The transition from employment to retirement warrants a reassessment of annual income and spending to estimate how much will be needed each year from the portfolio.
Once this is determined, retirees must decide how to invest their nest egg to generate sufficient and sustainable income for as long as they live. The decision involves two key interrelated factors, both of which the investor can control. The first is the asset allocation of the portfolio, and the second is the spending strategy employed during retirement.
Asset allocation is the percentage of a portfolio invested in the broad asset classes of stocks, bonds and cash. These assets behave differently (i.e. one may rise when the other declines) under various economic and market conditions and therefore tend to reduce the wild swings in the portfolio.
Asset allocation should be the top consideration when constructing an investment plan because it is the most significant determinant of a portfolio’s performance. The adage “Don’t put all of your eggs in one basket” characterizes the diversification benefits of a sensible investment mix.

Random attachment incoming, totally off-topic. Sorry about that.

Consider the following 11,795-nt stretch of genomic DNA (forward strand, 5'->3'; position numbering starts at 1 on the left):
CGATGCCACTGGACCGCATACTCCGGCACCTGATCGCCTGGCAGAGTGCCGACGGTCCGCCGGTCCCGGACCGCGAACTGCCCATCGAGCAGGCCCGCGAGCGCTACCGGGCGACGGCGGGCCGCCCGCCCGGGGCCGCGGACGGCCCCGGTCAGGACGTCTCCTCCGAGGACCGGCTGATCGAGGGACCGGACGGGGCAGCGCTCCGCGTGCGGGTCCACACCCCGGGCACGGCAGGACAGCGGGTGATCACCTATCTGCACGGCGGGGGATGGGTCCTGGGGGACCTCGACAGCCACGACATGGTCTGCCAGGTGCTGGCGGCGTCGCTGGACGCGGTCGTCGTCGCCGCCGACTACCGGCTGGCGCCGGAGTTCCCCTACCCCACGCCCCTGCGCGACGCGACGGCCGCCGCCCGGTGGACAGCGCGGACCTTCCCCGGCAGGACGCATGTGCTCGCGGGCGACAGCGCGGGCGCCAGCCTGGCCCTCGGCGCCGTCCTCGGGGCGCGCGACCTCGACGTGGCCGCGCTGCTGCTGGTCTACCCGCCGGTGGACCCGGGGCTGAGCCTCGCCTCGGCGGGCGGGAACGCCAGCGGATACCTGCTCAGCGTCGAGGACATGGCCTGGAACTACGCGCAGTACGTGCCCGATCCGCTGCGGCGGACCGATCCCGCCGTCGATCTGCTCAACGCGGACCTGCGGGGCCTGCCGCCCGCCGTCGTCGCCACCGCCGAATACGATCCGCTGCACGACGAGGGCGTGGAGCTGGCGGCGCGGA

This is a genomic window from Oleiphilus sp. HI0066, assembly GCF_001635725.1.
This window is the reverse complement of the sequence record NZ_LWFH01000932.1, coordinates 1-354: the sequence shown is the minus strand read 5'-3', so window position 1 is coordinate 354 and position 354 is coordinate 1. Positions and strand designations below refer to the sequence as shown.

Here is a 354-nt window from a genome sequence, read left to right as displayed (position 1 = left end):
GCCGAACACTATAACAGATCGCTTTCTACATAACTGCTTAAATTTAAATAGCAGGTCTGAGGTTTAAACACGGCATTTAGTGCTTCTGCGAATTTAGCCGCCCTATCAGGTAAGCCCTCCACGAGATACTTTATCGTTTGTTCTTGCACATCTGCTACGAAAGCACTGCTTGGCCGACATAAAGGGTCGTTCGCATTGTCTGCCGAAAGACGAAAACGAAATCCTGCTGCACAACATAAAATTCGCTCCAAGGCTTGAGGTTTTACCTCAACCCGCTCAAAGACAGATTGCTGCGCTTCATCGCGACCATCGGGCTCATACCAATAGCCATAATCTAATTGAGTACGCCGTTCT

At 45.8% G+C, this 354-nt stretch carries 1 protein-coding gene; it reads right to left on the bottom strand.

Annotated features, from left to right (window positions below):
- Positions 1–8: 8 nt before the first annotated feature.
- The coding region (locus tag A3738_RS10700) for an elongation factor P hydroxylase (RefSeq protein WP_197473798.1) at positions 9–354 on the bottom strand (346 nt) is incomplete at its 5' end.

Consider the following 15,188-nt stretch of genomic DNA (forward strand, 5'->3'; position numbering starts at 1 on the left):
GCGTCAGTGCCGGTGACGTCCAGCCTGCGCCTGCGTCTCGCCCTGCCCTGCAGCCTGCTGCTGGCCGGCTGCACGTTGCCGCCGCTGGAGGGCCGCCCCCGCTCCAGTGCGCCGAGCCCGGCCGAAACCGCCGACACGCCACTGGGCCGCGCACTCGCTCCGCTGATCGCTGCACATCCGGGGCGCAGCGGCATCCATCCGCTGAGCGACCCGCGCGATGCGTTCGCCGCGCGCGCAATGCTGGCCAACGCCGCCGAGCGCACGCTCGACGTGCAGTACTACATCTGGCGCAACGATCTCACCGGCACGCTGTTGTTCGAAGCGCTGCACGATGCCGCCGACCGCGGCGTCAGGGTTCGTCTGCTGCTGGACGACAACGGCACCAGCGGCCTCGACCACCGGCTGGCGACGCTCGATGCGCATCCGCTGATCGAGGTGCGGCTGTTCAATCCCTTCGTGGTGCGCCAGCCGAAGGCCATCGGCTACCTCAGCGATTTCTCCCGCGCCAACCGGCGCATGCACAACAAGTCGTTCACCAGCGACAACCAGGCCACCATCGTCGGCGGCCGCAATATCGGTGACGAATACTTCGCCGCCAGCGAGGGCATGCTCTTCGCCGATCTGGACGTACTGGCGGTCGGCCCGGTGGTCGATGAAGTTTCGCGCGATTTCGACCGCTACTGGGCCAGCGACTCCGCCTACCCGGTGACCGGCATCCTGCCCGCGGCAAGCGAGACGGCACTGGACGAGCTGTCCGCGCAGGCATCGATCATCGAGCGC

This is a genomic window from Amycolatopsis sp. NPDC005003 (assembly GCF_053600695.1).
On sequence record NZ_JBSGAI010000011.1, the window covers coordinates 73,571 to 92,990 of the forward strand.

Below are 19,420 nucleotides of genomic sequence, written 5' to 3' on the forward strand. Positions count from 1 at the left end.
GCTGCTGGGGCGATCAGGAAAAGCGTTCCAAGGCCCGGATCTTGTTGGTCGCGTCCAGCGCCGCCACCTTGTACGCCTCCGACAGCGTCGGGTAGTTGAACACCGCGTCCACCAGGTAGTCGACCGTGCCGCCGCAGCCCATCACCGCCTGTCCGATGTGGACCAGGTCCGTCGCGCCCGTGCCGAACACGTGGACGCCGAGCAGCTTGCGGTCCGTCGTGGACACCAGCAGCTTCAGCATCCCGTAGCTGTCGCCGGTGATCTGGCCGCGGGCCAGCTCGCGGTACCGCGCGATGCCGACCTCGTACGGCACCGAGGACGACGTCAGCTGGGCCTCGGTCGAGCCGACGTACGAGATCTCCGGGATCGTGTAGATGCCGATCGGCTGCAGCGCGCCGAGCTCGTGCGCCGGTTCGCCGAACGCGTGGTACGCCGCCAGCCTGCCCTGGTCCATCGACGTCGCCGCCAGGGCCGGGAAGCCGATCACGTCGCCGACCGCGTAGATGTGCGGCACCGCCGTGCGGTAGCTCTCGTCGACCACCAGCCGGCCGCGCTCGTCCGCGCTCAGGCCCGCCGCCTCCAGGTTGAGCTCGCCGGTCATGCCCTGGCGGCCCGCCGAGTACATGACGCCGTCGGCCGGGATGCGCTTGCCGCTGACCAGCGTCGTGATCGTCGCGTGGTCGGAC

As retirement approaches, investors often shift more of their assets toward stable, income producing investments such as bonds, and away from more volatile, growth oriented ones like stocks. Although this is generally a sound practice for retirees who rely heavily on investment income and have less time to recover from market declines, they sometimes take this concept too far and abandon the time-tested principle of a diversified plan.
Spending strategy during retirement refers to the way retirees take withdrawals from the portfolio to meet spending needs. Investors typically employ one of two approaches: the “income only” method or the “total return” method.
Using the “income only” method means that investors spend only the income (interest, dividends, and capital gains distributions) generated by the portfolio and do not touch principal. The goal is to preserve the portfolio’s value and avoid depleting it prematurely. While in some cases this may be a sensible approach, unless the amount of assets is substantial relative to spending needs, the retiree will be forced to tilt the portfolio’s allocation heavily toward income-producing assets and reduce growth-oriented assets.